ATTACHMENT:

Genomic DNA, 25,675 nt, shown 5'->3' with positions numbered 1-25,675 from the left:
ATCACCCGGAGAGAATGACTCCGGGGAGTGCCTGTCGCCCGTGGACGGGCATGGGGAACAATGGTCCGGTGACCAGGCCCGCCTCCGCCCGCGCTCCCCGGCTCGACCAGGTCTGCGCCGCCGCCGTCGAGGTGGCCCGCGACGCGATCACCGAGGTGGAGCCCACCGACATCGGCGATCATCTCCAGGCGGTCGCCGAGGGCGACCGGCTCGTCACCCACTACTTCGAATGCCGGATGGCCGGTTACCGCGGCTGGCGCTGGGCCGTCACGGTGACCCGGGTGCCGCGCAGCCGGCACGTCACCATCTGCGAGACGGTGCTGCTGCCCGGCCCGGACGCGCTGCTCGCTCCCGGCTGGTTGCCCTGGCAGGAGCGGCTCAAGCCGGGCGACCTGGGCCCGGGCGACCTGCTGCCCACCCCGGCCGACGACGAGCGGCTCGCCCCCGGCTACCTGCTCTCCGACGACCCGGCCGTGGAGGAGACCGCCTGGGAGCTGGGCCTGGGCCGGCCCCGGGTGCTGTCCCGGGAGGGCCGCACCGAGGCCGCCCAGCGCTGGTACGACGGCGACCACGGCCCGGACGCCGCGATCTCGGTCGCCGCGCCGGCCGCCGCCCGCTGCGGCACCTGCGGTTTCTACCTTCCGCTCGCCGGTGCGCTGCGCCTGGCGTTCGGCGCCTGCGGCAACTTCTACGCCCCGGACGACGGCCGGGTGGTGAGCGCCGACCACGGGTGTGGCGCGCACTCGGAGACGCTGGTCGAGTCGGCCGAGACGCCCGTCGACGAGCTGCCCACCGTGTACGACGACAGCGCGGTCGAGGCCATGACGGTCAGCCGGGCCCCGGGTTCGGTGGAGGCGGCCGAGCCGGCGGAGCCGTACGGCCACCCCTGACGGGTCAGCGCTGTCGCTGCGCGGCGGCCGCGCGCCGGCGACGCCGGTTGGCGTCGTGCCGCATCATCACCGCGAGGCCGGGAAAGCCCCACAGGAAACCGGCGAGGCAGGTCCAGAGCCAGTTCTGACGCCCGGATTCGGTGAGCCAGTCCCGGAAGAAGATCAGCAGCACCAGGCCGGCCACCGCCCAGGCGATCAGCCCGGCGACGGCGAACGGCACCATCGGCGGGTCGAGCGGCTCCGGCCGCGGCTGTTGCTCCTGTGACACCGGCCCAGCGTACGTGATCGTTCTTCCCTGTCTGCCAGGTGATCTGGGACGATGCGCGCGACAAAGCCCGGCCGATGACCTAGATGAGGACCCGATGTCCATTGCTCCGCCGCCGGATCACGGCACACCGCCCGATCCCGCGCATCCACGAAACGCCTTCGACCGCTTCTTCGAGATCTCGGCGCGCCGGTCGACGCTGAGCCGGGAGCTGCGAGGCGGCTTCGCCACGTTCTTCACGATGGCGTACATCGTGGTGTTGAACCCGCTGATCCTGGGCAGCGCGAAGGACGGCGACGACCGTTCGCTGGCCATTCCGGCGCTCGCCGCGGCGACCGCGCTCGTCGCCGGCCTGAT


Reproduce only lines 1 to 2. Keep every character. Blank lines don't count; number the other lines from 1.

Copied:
Genomic DNA, 25,675 nt, shown 5'->3' with positions numbered 1-25,675 from the left:
ATCACCCGGAGAGAATGACTCCGGGGAGTGCCTGTCGCCCGTGGACGGGCATGGGGAACAATGGTCCGGTGACCAGGCCCGCCTCCGCCCGCGCTCCCCGGCTCGACCAGGTCTGCGCCGCCGCCGTCGAGGTGGCCCGCGACGCGATCACCGAGGTGGAGCCCACCGACATCGGCGATCATCTCCAGGCGGTCGCCGAGGGCGACCGGCTCGTCACCCACTACTTCGAATGCCGGATGGCCGGTTACCGCGGCTGGCGCTGGGCCGTCACGGTGACCCGGGTGCCGCGCAGCCGGCACGTCACCATCTGCGAGACGGTGCTGCTGCCCGGCCCGGACGCGCTGCTCGCTCCCGGCTGGTTGCCCTGGCAGGAGCGGCTCAAGCCGGGCGACCTGGGCCCGGGCGACCTGCTGCCCACCCCGGCCGACGACGAGCGGCTCGCCCCCGGCTACCTGCTCTCCGACGACCCGGCCGTGGAGGAGACCGCCTGGGAGCTGGGCCTGGGCCGGCCCCGGGTGCTGTCCCGGGAGGGCCGCACCGAGGCCGCCCAGCGCTGGTACGACGGCGACCACGGCCCGGACGCCGCGATCTCGGTCGCCGCGCCGGCCGCCGCCCGCTGCGGCACCTGCGGTTTCTACCTTCCGCTCGCCGGTGCGCTGCGCCTGGCGTTCGGCGCCTGCGGCAACTTCTACGCCCCGGACGACGGCCGGGTGGTGAGCGCCGACCACGGGTGTGGCGCGCACTCGGAGACGCTGGTCGAGTCGGCCGAGACGCCCGTCGACGAGCTGCCCACCGTGTACGACGACAGCGCGGTCGAGGCCATGACGGTCAGCCGGGCCCCGGGTTCGGTGGAGGCGGCCGAGCCGGCGGAGCCGTACGGCCACCCCTGACGGGTCAGCGCTGTCGCTGCGCGGCGGCCGCGCGCCGGCGACGCCGGTTGGCGTCGTGCCGCATCATCACCGCGAGGCCGGGAAAGCCCCACAGGAAACCGGCGAGGCAGGTCCAGAGCCAGTTCTGACGCCCGGATTCGGTGAGCCAGTCCCGGAAGAAGATCAGCAGCACCAGGCCGGCCACCGCCCAGGCGATCAGCCCGGCGACGGCGAACGGCACCATCGGCGGGTCGAGCGGCTCCGGCCGCGGCTGTTGCTCCTGTGACACCGGCCCAGCGTACGTGATCGTTCTTCCCTGTCTGCCAGGTGATCTGGGACGATGCGCGCGACAAAGCCCGGCCGATGACCTAGATGAGGACCCGATGTCCATTGCTCCGCCGCCGGATCACGGCACACCGCCCGATCCCGCGCATCCACGAAACGCCTTCGACCGCTTCTTCGAGATCTCGGCGCGCCGGTCGACGCTGAGCCGGGAGCTGCGAGGCGGCTTCGCCACGTTCTTCACGATGGCGTACATCGTGGTGTTGAACCCGCTGATCCTGGGCAGCGCGAAGGACGGCGACGACCGTTCGCTGGCCATTCCGGCGCTCGCCGCGGCGACCGCGCTCGTCGCCGGCCTGAT